Father Unsettled by Kid Hanging Out with Other White Kids

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  1. Firstly, I would like to thank for sharing this, but it has perturbed me from the time I read it.
    The first stirring of racial consciousness is nothing to be alarmed at but as he navigates society, it will be reinforced into more than just otherness that is only hair deep.

    The key here is how often you and your family socialise with people of colour and their families. That is where he will learn about inclusiveness, that part is not mentioned in your article.

    I can remember visiting a White family in Johannesburg years ago and the colleague insisting that his children interact with me and him. His problem was that quite simply, the only people of colour who came regularly to his home was the gardener and the maid. So while school might be multi-racial, home was not. He made a good point.

    I wizzed by a study of a multi-cultural high school which found that the only race group to use race as a marker of positive/negative was White kids. Interestingly they did not do it always, only in some cases. Your child’s comment on the hair, but still playing with other kids, aligns with that story.

    From Handbook of Peer Interactions, Relationships, and Groups pg 260. ‘thus whereas children from ethnic minority backgrounds did not use skin colour as a basis for judgements for similarity, white children attending ethnically heterogenous schools differentiated between some dyads based on race’
    Again, thank you for the post

    • @Thabo, you wrote: The first stirring of racial consciousness is nothing to be alarmed at
      The author wrote: the better I felt about Selby’s racial realization
      You wrote: where he will learn about inclusiveness, that part is not mentioned in your article
      The author wrote: when we pick up Selby from his preschool in downtown Saint Paul, the parents with whom we exchange brief pleasantries embody a wide swath of humanity. There are black couples, white couples, interracial couples. Minnesota natives, transplants from the Deep South, immigrants from West Africa and Southeast Asia. Mommies and daddies, mommies and mommies, just mommies and just daddies.
      Your assertions, while valid from a societal perspective, don’t make sense to me as a response to this article.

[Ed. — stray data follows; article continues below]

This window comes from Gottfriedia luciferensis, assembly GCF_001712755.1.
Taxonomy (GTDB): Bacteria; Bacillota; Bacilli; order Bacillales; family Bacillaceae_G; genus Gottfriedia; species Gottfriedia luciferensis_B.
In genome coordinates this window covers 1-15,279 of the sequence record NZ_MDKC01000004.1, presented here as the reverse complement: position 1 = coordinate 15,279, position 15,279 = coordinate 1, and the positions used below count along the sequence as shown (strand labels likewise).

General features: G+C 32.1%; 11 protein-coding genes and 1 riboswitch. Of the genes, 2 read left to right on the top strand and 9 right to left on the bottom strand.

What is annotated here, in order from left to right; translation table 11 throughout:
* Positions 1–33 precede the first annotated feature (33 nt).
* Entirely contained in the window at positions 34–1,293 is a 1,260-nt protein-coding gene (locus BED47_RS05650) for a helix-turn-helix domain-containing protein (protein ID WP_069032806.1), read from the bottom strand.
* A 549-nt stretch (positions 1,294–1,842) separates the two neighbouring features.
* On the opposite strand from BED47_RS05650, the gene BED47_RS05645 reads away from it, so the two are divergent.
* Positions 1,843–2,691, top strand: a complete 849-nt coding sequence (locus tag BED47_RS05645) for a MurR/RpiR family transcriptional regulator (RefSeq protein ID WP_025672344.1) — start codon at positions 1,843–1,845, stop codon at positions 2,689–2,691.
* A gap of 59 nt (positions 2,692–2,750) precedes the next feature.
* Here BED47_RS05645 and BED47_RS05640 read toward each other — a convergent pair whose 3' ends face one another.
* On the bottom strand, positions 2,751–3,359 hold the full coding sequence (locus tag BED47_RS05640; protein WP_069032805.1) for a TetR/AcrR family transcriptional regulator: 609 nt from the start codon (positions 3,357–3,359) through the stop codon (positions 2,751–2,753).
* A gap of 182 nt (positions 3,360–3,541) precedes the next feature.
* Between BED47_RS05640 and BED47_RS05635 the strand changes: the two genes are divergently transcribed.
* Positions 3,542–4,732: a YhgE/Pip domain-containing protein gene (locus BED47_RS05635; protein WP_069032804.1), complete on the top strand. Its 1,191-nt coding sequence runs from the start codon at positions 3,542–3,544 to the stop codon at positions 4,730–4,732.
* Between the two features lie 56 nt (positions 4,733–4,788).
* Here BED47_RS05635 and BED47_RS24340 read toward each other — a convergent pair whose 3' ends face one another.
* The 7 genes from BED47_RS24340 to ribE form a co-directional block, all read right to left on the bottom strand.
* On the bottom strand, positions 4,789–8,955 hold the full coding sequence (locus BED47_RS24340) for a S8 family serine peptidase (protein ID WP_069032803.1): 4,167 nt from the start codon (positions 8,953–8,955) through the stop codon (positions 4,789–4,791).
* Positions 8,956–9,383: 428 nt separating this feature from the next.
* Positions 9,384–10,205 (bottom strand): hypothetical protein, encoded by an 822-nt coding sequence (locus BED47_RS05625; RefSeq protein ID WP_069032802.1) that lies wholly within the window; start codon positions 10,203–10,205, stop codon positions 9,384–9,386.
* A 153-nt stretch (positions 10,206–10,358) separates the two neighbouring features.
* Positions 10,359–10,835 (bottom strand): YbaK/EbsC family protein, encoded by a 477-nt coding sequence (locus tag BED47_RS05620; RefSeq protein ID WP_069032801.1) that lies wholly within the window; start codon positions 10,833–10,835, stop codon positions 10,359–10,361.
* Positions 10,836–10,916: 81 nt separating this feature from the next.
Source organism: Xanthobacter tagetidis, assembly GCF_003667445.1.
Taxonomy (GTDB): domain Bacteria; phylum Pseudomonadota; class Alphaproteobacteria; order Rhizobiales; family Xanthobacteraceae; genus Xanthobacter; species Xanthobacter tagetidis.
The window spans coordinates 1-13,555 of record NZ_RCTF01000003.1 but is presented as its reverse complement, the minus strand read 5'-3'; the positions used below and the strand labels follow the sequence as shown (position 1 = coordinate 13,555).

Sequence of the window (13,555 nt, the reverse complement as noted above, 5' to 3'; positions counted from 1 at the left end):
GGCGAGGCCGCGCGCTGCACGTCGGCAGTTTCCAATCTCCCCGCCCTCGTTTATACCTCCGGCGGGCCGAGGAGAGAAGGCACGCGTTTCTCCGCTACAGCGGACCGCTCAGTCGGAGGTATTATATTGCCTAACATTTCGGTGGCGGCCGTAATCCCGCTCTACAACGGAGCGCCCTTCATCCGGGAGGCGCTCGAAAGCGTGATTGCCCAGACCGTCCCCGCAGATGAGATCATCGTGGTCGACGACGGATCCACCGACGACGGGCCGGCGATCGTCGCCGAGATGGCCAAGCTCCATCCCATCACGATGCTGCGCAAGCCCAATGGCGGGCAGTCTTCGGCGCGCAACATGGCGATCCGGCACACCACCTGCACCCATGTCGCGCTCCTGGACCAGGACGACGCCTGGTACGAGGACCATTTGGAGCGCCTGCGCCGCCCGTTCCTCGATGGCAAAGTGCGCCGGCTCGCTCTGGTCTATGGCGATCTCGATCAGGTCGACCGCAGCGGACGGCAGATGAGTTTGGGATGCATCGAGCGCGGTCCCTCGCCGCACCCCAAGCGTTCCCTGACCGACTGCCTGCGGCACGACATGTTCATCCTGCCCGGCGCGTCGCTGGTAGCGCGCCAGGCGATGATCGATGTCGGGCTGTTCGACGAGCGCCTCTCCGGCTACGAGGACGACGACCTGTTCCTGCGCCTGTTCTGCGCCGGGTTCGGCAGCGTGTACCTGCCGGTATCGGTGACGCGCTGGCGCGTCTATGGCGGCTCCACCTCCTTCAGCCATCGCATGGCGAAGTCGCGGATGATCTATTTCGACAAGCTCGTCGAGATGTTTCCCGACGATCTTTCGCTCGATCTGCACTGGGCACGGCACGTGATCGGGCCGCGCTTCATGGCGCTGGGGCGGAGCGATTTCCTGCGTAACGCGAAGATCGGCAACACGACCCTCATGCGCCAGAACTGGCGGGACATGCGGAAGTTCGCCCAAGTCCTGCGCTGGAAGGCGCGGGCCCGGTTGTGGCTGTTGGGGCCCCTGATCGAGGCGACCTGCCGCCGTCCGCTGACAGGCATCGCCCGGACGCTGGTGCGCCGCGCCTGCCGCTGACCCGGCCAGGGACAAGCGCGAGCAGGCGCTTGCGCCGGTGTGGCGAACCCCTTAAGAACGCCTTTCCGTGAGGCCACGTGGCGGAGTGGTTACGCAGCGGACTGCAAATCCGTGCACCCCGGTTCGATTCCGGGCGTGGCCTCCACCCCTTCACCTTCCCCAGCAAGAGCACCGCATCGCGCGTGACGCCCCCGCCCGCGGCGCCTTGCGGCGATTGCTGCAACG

• Thabo Mophiring says:

        Note: ‘parents with whom we exchange pleasantries’ . They are never invited to the White home, is that only reserved for White people. Children are clever, they begin to learn our tricks for deceiving ourselves from a young age.

        These ones my parents only relate to when forced to, when picking me up at school. These ones get invited into our home. Which ones are all right? obvious really.

        So to be more blunt, the White Liberal parents are acting out their unconscious racism in front of their child and he is beginning to pick up on it. And we should not be alarmed, because hey they are Liberals.

  2. Robert in Arabia says:

    Wait until he gets to high school. In every America high school I taught at, the cafeterias self-segregated themselves. Health people prefer to socialize with members of their own tribe.
    The only mixed tables were occupied the LGBTY students.

  3. This is a very creepy piece. I’m not one to tell others how to raise their kids, but if it were mine, I’d leave him along to do what he wants to do. Children automatically navigate to the familiar, and socially branch out once they establish a comfort zone.

    Letting your over-zealous, almost self-flagellating misplaced guilt question what your 3-year-old is doing indicates more about your horrible sense of personal worth and overabundant political angst than anything healthy about your attittude towards parenting.

  4. Perhaps my satiric intent wasn’t as evident as I’d hoped. For the record, I am not genuinely worried that my 3-year-old is a racist, nor do I devote my time to molding him into a hyper-sensitive post-racial American. His hair comment just got me thinking about how vastly different his world is from the one in which I spent my childhood. I decided to write about that gulf while poking some fun at my own ’90s neuroticism, nothing more, nothing less.

    • It was pretty clear to me. Lines like “there’s no harm in letting the boy enjoy the company of his hairmates. The more I think about it, the fact that he finds that little pocket of homogeneity noteworthy is a pretty good indicator that embracing diversity isn’t going to be an issue for him. Hell, it probably isn’t going to even be a concept for him” contradict and invalidate Gorb’s misplaced criticisms.

      • Thabo Mophiring says:

        it is pretty clear to me that creating categories in a mind on the basis of racial distinctions is really not what the rest of call diversity, it is what we call racism.

  5. Why do you hate your own race?

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